Joining Richard Syrett in the middle two hours of the show, native Tennessean author with a passion for rock and roll, R. Gary Patterson, discussed a fascinating compendium of premonitions, coincidences, hoaxes, and other urban legends surrounding some of the worlds most beloved and mysterious rock icons. He detailed the legend associated with the influential blues musician Robert Johnson, who supposedly went to a deserted crossroads along Highway 61 in Clarksdale, MS to sell his soul to the devil in order to become a great guitarist, with the caveat he would die young. At the age of 27, Johnson died from strychnine-laced whiskey, said to be poisoned by a bar owner who was jealous that Johnson was carrying on with his wife, Patterson recounted.
Patterson recalled a 2001 road trip to visit the crossroads at Highway 61 and a nearby cemetery (Johnson claimed to have learned to play the guitar in a cemetery). A woman in his party saw a snake on one of the headstones and proceeded to beat it with a stick. They also bagged some dirt from the crossroads. Strangely, within a day of the trip, the woman who hit the snake was hospitalized with a brain aneurysm, and another in their group suffered a heart attack, he reported.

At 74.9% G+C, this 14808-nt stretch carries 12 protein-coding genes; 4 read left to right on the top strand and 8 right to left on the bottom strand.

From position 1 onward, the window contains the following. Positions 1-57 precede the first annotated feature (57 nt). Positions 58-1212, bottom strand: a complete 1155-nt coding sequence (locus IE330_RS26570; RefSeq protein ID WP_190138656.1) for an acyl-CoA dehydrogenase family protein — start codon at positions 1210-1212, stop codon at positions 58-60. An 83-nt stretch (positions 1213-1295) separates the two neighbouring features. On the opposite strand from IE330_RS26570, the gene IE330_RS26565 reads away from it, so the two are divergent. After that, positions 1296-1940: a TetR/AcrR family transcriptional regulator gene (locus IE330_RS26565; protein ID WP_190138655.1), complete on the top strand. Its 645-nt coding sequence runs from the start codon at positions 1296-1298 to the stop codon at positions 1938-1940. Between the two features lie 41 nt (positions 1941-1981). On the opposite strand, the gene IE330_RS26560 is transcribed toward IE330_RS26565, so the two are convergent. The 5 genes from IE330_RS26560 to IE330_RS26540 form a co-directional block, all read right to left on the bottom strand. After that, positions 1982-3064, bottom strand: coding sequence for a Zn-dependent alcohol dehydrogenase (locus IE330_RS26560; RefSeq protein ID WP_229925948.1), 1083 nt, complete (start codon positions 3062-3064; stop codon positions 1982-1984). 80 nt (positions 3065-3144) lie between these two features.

Patterson delved into mysteries related to the Beatles and John Lennon's use of the number 9 and the odd ways it intersected their music, and Lennon's life and death. He also detailed some of the 'Paul is Dead' clues and theories. There are allegedly discrepancies in McCartney's height from 1966 to today, and changes in his voicegrams. The changes in his voice are likely due to aging, said Patterson, who suggested that the Beatles may have deliberated planted the 'Paul is Dead' clues as a lark, and as a way to explain their use of hidden messages in case they were called to testify in the Charles Manson murder trial (Manson said he was acting on messages from the Beatles song Helter Skelter). Patterson will be appearing at a special live event in Toronto on October 15th.
Jethro Tull & Ian Anderson
In the first hour, the leader of the band Jethro Tull, Ian Anderson, talked about the 17th agricultural inventor his band took their name from, as they get ready to embark on a tour of "Jethro Tull - The Rock Opera," telling the story of the original Jethro Tull's life. The 17th century Tull came up with some pioneering tools, such as the horse-drawn seed drill, Anderson noted, adding that his new tour will feature many of his band Jethro Tull's best known songs, combined with new material related to the original Tull, and some modern day parallels such as GMO farming. Anderson pioneered playing the flute in a rock band, and recalled the momentous day at a music store when he trading his 1960s Fender Stratocaster guitar for a microphone and a flute.
The last hour of the show featured Open Lines.